These heartbreaking stories show that animal experimenters—even
those at supposedly top-tier institutions like UTMB—can't be trusted to abide
by even the minimal standards of the Animal Welfare Act. As long as animals
continue to suffer in laboratories, PETA will continue to be vigilant in monitoring
what experimenters are doing. Animals in laboratories need each of us to stop the cruelty in laboratories at UTMB—and everywhere
urge Shriners International—which has funded UTMB's burn experiments on animals
for more than 30 years—to stop supporting this cruelty.
earned a nomination for "Best Scared-as-S**t Performance" at the MTV Movie Awards for her portrayal of the possessed Nell Sweetzer in The Last Exorcism, produced by our buddy Eli
Roth. Now, before The Last Exorcism 2 hits theaters, she's releasing an exclusive video for PETA that's scarier than
anything even Eli could come up with.
A longtime animal rights activist and vegetarian, Ashley believes that everyone, even if they are scared, should see the videos of PETA's undercover
investigations: "[W]hen you really see pictures and videos of what animals go through on a day-to-day basis,
you can't get those images out of your head."
Halloween may be
over, but every day is a nightmare for animals on factory farms, in
laboratories, and on fur farms. Share Ashley's new video and encourage others
to exorcise cruelty.
The U.S. Department of Agriculture (USDA) has ordered the
University of Connecticut Health Center (UCHC) to pay more than $12,000 in fines for its cruel, incompetent—and sometimes fatal—treatment of animals, citing the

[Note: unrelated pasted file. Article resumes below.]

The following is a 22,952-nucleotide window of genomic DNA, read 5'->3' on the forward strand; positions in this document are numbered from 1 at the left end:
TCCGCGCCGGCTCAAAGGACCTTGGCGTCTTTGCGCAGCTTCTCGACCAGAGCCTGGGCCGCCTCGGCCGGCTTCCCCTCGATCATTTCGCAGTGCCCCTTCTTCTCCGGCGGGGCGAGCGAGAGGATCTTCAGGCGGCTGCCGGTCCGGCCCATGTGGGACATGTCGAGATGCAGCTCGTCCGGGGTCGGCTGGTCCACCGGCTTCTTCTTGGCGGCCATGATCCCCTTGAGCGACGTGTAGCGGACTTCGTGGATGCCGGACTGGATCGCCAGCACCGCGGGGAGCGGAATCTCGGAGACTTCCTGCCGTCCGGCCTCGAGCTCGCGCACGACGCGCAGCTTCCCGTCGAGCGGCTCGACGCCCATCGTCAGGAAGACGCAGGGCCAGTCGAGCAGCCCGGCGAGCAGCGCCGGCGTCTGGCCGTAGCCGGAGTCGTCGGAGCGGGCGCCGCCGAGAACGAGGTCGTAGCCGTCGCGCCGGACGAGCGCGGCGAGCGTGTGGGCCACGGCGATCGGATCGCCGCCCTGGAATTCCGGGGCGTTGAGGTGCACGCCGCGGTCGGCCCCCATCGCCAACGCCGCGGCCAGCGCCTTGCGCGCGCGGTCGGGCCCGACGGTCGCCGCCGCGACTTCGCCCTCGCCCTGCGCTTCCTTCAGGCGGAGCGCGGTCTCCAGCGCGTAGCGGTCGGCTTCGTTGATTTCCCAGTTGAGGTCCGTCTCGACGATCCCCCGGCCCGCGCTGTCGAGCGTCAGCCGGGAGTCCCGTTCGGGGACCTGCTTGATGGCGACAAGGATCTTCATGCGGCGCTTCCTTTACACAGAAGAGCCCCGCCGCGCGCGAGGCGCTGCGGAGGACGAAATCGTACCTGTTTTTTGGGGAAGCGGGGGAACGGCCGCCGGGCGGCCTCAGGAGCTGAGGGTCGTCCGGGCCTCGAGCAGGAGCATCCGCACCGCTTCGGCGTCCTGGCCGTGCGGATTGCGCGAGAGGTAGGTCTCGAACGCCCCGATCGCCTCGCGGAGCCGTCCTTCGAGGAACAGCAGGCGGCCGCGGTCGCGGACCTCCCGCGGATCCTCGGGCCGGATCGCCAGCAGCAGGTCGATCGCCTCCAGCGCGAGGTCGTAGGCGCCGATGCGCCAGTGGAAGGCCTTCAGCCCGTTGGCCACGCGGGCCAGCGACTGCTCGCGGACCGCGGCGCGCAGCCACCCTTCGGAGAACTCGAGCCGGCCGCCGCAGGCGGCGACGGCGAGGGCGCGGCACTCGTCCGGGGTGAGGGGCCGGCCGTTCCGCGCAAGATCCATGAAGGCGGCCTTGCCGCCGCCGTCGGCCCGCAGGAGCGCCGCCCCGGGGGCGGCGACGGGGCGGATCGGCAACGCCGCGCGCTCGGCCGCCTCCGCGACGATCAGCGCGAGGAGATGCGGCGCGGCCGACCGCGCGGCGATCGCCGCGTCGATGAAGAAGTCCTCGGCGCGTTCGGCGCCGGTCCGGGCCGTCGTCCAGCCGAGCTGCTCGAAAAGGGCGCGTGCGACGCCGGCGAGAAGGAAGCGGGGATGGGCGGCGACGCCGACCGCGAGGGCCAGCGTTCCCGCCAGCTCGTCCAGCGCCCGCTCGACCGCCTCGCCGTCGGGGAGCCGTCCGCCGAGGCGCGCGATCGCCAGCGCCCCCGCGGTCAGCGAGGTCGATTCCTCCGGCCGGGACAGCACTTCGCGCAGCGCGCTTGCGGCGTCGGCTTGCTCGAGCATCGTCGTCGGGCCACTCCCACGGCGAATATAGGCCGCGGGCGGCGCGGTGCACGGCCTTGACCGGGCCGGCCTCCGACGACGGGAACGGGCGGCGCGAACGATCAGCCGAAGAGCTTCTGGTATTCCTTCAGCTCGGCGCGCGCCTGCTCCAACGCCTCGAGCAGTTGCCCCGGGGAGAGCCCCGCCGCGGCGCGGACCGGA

institution for 10 violations of the federal Animal Welfare Act (AWA) in its
laboratories between 2008 and 2010. Two of the citations in the penalty were the
result of a 2008 complaint
filed by PETA.
After PETA submitted information about archaic and deadly medical training exercises in which rabbits at UCHC had needles repeatedly
stabbed into their chests, the USDA found that the facility didn't properly
seek non-invasive alternatives nor did it adequately document how the animals were used. The other violations
for which UCHC was cited and fined include rabbit deaths caused by improper
anesthesia and poorly trained employees.
UCHC was previously fined $5,500 by the USDA in 2007 for AWA
violations, including injecting unapproved substances into a monkey's brain and
an incident in which a monkey was dragged so roughly by a metal collar that his
eyes bled. That penalty resulted from complaints filed by PETA Associate Director Justin Goodman, who was then a UConn grad
student leading a successful campaign to end experiments on primates at the
school. Not only were the experiments permanently shut down, but following a PETA
complaint, the laboratory was also ordered to return $65,000 in federal funding.
And that's not all: In 2001, UConn's main campus paid
$129,000 in USDA fines for 99 violations of animal welfare laws. You'd hope the
university would have learned its lesson by now, but as long as animals are suffering in school laboratories, PETA will be working to stop the violence.
Rabbits are frequent victims of animal experimenters because they are mild-tempered and easy to handle, confine, and breed—more than 241,000 of them are abused in U.S. laboratories every year.
Last year, the University of Connecticut's Health Center and
main campus received more than $63.5 million from the National Institutes of
Health, of which more than 40 percent will be spent on animal experimentation. Please
ask the federal government to stop funding cruel and antiquated animal experiments and to put your tax dollars
toward modern, humane, and superior research methods.
Cruelty campaign has flown from success to success, and it's still soaring—three top cargo
shipping companies have joined the still-growing list of carriers that refuse
to transport any animals to be burned, blinded, poisoned, and cut up alive in laboratories!